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PostSubject: Re: An explanation of slave morality as dislocated self-valuing   Wed Nov 16, 2011 1:21 pm

Fixed Cross wrote:
I propose that slave morality be understood as consciousness disconnecting from the organisms self-valuing. A being can no longer rely, in its actions of acquisition of power, on what it is – it is forced to re-determine what it is in terms of the lack, the gap left by the removal of its self-valuation. Since a gap has no content, the identification is shifted to that which has caused the gap, the enemy. A moral slave determines itself in terms of what it hates, by positing itself as not-that. It posits, or attempts to posit, a self-value by establishing a sense of power over the entity that it blames for the loss of its self-value.

As it is still exerting its will to power, it still operates as an entity, a subject, so it is in fact still grounded in a self-valuing. What has been lost is the connection between self-valuing and consciousness. Consciousness has detached from nature, what results can be described as disintegration of value. As long as slave-morality persists, as the unconsciously self-valuing entity persists in its behavior of willing to power on the terms of another entity, as it tries to establish a conscious self-valuing as the negative of what it perceives as powerful (but evil), it operates directly against its natural, innate self-valuing, and this must result in decay.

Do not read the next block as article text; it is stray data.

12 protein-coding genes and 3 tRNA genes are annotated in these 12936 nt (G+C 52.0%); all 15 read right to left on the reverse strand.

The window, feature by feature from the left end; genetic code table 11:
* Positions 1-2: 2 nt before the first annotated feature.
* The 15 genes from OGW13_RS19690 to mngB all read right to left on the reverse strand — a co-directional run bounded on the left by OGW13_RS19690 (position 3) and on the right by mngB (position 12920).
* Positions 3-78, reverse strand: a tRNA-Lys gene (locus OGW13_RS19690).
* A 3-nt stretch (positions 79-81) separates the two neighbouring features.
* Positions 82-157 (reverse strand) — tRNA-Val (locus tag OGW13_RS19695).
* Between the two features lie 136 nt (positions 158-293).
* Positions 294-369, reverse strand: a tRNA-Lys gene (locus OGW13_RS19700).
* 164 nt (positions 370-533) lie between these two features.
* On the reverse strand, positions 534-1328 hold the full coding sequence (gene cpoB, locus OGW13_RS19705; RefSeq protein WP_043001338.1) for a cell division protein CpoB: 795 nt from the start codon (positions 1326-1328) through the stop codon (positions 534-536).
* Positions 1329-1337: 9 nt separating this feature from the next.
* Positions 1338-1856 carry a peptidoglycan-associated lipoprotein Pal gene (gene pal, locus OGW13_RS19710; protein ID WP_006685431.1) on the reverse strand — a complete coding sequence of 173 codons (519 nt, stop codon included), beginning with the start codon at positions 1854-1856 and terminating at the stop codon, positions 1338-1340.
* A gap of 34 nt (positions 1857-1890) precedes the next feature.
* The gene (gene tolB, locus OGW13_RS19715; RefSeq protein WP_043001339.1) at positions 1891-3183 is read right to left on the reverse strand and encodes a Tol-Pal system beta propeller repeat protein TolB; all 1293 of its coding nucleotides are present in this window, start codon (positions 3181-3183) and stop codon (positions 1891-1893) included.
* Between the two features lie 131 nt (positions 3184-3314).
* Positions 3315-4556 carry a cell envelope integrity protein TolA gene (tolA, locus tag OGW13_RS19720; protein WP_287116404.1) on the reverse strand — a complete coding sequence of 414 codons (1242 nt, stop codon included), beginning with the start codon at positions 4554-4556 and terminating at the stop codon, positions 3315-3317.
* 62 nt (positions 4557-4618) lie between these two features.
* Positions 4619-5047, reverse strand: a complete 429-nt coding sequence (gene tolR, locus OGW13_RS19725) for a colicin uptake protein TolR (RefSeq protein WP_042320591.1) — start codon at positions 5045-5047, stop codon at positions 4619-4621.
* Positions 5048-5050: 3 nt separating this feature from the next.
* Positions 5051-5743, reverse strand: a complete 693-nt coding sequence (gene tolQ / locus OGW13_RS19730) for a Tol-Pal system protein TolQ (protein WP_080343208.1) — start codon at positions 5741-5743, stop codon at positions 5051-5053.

Yes. Consciousness detaching from self-valuing-intending and -activity, this is a great way of conceiving this. This completes the setting of Will to Power into its proper context, as now the source of the distinction between so-called slave- and master-morality comes into focus.

Willing in terms of a void, gap or negation, this thought needs further exploration, I feel. For one, I can imagine this taking place with respect to what is the perceived or intuited source of the gap, but also it seems possible that one might will in a relative vaccuum of "depleted" or "grayed" self-valuings, or that self-valuing might simply becomes more unconscious, thus pushing consciousness generally down into a more unconscious sphere, decreasing overall cognitive and perceptive capacity. This might explain how some people are relatively "zombie-like" with respect to how their thinking-feeling seems to simple and automated, like a robot, programed and largely heuristical, composed of closed "solutions" to encountered situations. They seem to lack something essential, spirit, soul, whatever we cal it. Self-valuing that is suppressed through consciousness disconnecting from it might lead to overall loss of consciousness itself, in all areas, and not just to a consciousness possessed of slavish morality.